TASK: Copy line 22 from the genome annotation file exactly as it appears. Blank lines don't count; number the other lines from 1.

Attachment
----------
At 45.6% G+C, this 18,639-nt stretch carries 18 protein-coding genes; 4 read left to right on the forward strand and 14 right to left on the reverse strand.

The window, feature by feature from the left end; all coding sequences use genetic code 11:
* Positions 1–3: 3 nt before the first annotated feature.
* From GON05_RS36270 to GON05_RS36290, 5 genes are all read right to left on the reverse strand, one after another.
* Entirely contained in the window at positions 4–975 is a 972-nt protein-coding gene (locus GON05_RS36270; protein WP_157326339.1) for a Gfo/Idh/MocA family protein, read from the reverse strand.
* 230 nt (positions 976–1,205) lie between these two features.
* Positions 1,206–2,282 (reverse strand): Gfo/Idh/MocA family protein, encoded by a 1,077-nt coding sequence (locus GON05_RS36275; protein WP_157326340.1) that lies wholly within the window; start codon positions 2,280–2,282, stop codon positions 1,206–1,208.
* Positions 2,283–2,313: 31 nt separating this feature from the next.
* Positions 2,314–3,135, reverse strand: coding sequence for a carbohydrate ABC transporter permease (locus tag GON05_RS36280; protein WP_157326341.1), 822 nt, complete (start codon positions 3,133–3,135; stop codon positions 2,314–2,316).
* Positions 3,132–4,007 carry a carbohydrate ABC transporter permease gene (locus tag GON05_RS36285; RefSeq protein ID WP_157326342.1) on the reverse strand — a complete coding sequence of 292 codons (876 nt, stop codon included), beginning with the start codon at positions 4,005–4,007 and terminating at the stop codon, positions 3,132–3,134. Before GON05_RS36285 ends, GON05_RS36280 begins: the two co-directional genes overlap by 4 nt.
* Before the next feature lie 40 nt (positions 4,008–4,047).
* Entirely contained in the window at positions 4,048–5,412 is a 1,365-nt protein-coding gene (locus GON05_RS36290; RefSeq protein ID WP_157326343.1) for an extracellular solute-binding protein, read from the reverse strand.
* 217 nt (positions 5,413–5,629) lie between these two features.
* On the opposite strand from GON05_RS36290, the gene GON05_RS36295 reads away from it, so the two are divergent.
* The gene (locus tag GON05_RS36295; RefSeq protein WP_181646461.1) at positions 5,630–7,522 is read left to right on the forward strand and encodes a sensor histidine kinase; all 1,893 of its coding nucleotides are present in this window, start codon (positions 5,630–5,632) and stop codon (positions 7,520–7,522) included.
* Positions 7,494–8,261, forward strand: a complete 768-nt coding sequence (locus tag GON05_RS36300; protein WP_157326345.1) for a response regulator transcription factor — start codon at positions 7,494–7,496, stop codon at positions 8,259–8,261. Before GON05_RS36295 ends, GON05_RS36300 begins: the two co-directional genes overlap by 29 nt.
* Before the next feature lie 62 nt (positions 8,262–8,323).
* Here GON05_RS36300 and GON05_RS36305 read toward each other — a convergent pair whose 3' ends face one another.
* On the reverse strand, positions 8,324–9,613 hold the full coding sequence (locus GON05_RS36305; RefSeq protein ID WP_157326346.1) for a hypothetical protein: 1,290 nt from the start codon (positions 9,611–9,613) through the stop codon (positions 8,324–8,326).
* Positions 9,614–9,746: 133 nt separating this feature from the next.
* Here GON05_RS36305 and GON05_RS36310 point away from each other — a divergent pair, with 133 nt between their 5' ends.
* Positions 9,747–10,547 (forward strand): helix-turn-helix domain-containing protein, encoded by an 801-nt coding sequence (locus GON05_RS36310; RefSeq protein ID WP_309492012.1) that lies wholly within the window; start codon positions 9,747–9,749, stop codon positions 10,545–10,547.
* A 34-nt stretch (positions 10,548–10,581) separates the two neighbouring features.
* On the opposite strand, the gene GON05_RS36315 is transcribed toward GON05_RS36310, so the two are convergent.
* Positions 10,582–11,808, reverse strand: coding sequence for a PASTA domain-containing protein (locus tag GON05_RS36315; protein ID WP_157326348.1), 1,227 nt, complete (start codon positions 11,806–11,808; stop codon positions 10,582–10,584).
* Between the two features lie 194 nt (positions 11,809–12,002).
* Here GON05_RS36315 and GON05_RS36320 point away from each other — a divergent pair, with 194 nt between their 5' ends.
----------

* Positions 9,747–10,547 (forward strand): helix-turn-helix domain-containing protein, encoded by an 801-nt coding sequence (locus GON05_RS36310; RefSeq protein ID WP_309492012.1) that lies wholly within the window; start codon positions 9,747–9,749, stop codon positions 10,545–10,547.